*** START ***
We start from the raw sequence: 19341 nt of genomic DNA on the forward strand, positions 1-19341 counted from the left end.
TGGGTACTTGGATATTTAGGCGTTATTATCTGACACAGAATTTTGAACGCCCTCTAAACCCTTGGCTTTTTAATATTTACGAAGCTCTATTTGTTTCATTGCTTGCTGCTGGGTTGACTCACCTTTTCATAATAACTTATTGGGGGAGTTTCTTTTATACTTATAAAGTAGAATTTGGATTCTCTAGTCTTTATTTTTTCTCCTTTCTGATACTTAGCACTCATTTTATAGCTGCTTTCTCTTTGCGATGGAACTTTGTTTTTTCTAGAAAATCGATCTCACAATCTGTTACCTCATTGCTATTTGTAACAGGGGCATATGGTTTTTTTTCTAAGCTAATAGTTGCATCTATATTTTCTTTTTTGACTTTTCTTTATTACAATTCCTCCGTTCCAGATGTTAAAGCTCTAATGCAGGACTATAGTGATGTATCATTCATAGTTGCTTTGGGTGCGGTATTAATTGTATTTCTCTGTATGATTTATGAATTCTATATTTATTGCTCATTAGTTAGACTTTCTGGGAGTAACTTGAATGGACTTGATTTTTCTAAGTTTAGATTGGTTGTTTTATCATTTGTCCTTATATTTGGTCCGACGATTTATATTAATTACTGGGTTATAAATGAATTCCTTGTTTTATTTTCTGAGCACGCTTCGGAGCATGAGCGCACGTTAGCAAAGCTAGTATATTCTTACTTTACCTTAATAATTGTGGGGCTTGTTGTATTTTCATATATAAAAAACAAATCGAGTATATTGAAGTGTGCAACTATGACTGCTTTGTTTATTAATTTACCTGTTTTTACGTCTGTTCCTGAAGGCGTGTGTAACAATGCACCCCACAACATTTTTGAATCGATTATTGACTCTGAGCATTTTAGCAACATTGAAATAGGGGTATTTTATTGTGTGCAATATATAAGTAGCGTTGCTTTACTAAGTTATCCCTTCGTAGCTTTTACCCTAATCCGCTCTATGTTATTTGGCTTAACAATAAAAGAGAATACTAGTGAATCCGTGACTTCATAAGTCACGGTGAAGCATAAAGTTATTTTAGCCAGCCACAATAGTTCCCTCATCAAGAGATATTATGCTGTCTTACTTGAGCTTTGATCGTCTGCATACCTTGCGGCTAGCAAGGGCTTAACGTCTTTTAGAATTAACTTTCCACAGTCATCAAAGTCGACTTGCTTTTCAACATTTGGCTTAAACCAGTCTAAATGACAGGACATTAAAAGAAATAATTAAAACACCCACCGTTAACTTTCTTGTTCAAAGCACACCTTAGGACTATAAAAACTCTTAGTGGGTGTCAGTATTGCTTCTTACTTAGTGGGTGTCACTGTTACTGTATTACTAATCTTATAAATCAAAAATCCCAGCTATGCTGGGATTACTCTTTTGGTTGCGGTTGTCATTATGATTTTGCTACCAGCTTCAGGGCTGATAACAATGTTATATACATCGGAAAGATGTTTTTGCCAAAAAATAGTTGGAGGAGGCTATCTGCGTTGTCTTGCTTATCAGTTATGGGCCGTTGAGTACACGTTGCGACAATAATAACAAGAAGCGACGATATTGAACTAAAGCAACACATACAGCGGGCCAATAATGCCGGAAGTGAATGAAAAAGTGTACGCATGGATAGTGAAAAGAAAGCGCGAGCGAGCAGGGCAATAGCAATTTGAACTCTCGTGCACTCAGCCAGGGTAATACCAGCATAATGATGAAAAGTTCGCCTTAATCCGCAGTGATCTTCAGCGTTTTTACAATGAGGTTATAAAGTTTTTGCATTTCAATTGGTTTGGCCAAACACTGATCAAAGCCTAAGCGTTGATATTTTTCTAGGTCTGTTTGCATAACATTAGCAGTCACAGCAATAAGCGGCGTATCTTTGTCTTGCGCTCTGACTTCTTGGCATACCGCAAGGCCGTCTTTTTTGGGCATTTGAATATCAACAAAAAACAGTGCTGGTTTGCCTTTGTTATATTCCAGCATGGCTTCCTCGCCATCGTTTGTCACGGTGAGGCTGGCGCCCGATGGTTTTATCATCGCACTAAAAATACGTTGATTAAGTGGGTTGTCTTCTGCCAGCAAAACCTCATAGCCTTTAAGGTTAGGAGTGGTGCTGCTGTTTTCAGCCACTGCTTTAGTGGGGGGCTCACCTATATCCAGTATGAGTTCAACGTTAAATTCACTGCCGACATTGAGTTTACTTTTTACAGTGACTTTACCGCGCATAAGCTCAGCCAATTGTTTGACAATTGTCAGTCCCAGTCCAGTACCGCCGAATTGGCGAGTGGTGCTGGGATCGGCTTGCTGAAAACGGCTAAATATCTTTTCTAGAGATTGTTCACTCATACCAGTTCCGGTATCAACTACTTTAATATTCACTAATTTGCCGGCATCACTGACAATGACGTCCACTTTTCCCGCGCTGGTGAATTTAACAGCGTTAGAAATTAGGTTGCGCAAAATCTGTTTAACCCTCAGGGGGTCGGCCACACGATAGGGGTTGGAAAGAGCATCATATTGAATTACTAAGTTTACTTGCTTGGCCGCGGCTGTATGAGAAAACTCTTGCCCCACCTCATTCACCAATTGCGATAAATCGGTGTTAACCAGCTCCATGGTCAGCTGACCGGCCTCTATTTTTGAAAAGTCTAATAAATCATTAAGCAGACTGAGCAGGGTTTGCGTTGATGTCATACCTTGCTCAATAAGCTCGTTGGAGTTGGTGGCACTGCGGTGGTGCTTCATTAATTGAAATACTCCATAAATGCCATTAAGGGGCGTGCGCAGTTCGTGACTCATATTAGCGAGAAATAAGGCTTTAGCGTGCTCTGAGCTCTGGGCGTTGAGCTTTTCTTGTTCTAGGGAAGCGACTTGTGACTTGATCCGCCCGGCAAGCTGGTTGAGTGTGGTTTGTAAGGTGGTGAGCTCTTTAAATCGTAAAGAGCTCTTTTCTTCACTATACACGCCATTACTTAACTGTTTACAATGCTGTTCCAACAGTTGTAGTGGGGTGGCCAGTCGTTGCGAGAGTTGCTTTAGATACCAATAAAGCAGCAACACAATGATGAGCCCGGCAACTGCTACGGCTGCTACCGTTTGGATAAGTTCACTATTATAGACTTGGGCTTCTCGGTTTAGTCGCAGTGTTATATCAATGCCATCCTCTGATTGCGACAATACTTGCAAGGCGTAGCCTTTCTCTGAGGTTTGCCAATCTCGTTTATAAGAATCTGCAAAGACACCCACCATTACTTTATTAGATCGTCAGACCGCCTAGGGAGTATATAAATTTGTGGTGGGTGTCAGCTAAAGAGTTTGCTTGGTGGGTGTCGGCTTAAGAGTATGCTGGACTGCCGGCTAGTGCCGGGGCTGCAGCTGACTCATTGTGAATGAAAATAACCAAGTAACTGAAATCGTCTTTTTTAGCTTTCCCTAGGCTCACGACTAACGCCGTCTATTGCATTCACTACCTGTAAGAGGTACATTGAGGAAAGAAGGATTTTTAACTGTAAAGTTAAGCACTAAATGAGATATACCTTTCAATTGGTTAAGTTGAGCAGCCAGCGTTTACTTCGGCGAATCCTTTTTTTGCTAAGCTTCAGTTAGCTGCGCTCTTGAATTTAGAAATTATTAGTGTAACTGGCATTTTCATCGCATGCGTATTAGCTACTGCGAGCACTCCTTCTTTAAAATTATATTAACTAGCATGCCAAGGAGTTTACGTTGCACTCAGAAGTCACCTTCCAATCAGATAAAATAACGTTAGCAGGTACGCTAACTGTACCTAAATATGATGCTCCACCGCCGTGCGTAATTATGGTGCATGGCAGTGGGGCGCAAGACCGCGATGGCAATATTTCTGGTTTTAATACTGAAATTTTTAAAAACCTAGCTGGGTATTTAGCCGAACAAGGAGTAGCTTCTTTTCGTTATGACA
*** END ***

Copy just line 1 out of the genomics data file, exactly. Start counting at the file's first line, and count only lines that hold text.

We start from the raw sequence: 19341 nt of genomic DNA on the forward strand, positions 1-19341 counted from the left end.